In Arts + Entertainment

Film: See The World Through David Hockney’s Eyes

David Hockney is one of the world’s most important living artists. With his signature bright pops of colour and an expressive vibrancy, Hockney’s art is instantly recognisable. As part of the brand-new season of films from Exhibition on Screen, David Hockney at the Royal Academy of Arts explores Hockney’s incredible practice. Offering the chance to step inside Hockney’s world through a cinema session, it’s now showing at screens throughout Australia.

The film focuses on two hugely successful exhibitions of Hockney’s work shown at London’s Royal Academy (RA) in 2012 and 2016 — the former focused on landscapes, and the latter on portraiture.

We talked to Grabsky about what viewers can take away from the film, and a few insights into the life of the artist himself.

Portraiture and the self

Director Phil Grabsky Photo: David Bickerstaff

The 2016 exhibition at the RA, 82 Portraits and 1 Still-life, reveals how Hockney embraced portraiture with a remarkable drive of energy. We meet 82 people who form his family and friends (and friend’s children), and together, these portraits form a body of work. There’s also one still life of colourful fruit perched on a wooden bench — added just for good measure.

The film encourages viewers to look closer, and to observe with intention, as the camera lingers on several of the portraits. We can begin to question just who these people are: how are they connected to Hockney? What are they thinking? What is their body language really saying?

“When people engage themselves, and aren’t just receptacles for information, and actually start asking questions it means there’s a much more powerful reaction,” says Grabsky.

Just like Van Gogh, only three days were spent on a single portrait. There’s a sketchy quality to many, yet what really stands out is an immediate sense of life to each of them. You can begin to build up a sense of real human engagement as you view them. Each portrait represents an extension of the self, and a wider reflection of Hockney’s inner circle.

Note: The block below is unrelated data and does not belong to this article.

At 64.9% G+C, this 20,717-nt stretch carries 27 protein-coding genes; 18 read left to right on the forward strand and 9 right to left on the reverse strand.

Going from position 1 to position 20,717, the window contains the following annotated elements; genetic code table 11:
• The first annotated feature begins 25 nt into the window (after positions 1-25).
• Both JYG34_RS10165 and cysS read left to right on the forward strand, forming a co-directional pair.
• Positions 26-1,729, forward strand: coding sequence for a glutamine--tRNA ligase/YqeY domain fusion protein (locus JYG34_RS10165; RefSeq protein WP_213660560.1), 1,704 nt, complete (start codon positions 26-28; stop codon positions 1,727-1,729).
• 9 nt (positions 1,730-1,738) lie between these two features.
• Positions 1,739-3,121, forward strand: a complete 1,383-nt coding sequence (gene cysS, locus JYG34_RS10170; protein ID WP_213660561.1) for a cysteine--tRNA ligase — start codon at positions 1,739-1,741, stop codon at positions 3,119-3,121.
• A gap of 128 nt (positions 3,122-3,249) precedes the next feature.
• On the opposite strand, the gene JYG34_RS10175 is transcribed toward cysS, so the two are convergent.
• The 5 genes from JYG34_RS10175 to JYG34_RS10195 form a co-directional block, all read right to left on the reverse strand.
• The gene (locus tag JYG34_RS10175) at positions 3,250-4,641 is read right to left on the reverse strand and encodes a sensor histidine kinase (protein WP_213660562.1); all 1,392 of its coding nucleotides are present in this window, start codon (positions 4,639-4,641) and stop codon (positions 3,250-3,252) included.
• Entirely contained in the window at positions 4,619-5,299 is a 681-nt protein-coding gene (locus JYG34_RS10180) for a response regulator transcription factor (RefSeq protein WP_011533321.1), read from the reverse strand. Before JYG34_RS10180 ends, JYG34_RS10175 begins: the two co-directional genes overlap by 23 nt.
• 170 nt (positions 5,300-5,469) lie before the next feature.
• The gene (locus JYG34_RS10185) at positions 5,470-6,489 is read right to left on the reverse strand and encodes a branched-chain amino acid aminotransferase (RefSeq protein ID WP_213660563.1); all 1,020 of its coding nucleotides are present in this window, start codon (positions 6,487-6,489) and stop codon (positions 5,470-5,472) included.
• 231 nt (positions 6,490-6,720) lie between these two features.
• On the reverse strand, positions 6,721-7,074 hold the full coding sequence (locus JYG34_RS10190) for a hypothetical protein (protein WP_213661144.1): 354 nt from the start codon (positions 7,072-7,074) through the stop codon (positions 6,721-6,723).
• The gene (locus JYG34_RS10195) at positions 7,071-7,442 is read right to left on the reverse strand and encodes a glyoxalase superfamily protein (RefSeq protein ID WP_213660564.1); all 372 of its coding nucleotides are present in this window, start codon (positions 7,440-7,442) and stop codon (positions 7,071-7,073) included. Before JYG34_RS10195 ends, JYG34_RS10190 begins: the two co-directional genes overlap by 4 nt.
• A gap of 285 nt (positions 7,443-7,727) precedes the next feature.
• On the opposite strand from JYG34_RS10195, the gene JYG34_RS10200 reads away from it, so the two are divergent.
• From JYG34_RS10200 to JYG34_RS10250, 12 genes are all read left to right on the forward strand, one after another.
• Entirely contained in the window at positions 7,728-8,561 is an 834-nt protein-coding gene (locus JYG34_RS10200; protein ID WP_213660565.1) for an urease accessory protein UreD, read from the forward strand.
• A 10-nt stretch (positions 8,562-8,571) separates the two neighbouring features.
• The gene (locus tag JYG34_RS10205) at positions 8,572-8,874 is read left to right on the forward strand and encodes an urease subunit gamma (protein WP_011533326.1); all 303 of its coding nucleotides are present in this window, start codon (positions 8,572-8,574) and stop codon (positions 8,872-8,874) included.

“You have to see them as 82 portraits, then they start to have a more profound meaning. Even though it’s the same chair and same floor, the same background though slightly amended, everyone is different. Everyone sits differently. You can’t hold a pose or facial look. Everyone dresses differently. Then it starts to have a different resonance. That’s what a film can do. It opens the door,” says Grabsky.

As Hockney says in the film, “I got to know them a lot better. They got to know me.”

Returning to childhood landscapes

David Hockney Painting “Winter Timber” in Bridlington, July 2009 © David Hockney Photo: Jean-Pierre Gonçalves de Lima

As Hockney says in the film: “Landscapes seemed big to me, and so I wanted to make them bigger still.” And so he did.

In his 2012 RA exhibition, A Bigger Picture, large-scale paintings of bright nature scenes — often the result of many canvases pieced together — signify Hockney’s return to his English childhood county in later years. After spending most of his life away in California, he returned to Yorkshire and went back to the motif of painting nature directly. There’s a real Hockney-esque touch of expressive colour to these paintings, as well as bright vistas and vivid light.

“He didn’t go back and paint Bradford in a miserable, dark, northern way. In some ways, it’s very unrealistic the colours he uses, but there’s a real life and vitality to it,” says Grabsky.

These landscape paintings represent Hockney’s reconnection back to the landscapes of his youth, seen anew with fresh eyes.

Embracing technology to make new art

David Hockney, “Felled Trees on Woldgate” 2008 Oil on 2 canvases (60 x 48″ each) 60 x 96″ overall © David Hockney Photo: Richard Schmidt

The 2012 exhibition not only included traditional paintings, but video art (made with 18 cameras) and impressive drawings of nature scenes made with an iPad, too. Hockney is an artist constantly experimenting, and always engaged with modern advances. Embracing new technologies and methods to make art is a huge part of what cements Hockney as one of the greats.

The iPad drawings — though still printed and hung in the traditional manner — show the arrival of spring as the snow melts and makes way for fresh blossoms. Using the iPad allowed for Hockney to experiment with speed and an enormous range of marks, and the results are quite unique.

“A great artist has a stamp, and with David, he’s never afraid to change direction. He certainly loves engaging with modern technologies… It wouldn’t surprise me if he pops up at age 82 or 83 with a Virtual Reality project… He’s passionate about being an artist. So anything that can help him scratch that itch of curiosity, he will take advantage of,” says Grabsky.

Well, whether there’s a VR project on the horizon or not, it’ll be really exciting to see what he does next. But for now, head to the cinema to experience the world of David Hockney through film.

David Hockney at the Royal Academy of Arts is now showing at selected cinemas across Australia.

(Lead photo: David Hockney Painting “Winter Timber” in Bridlington, July 2009 © David Hockney Photo: Jean-Pierre Gonçalves de Lima) 

Published 21 May, 2018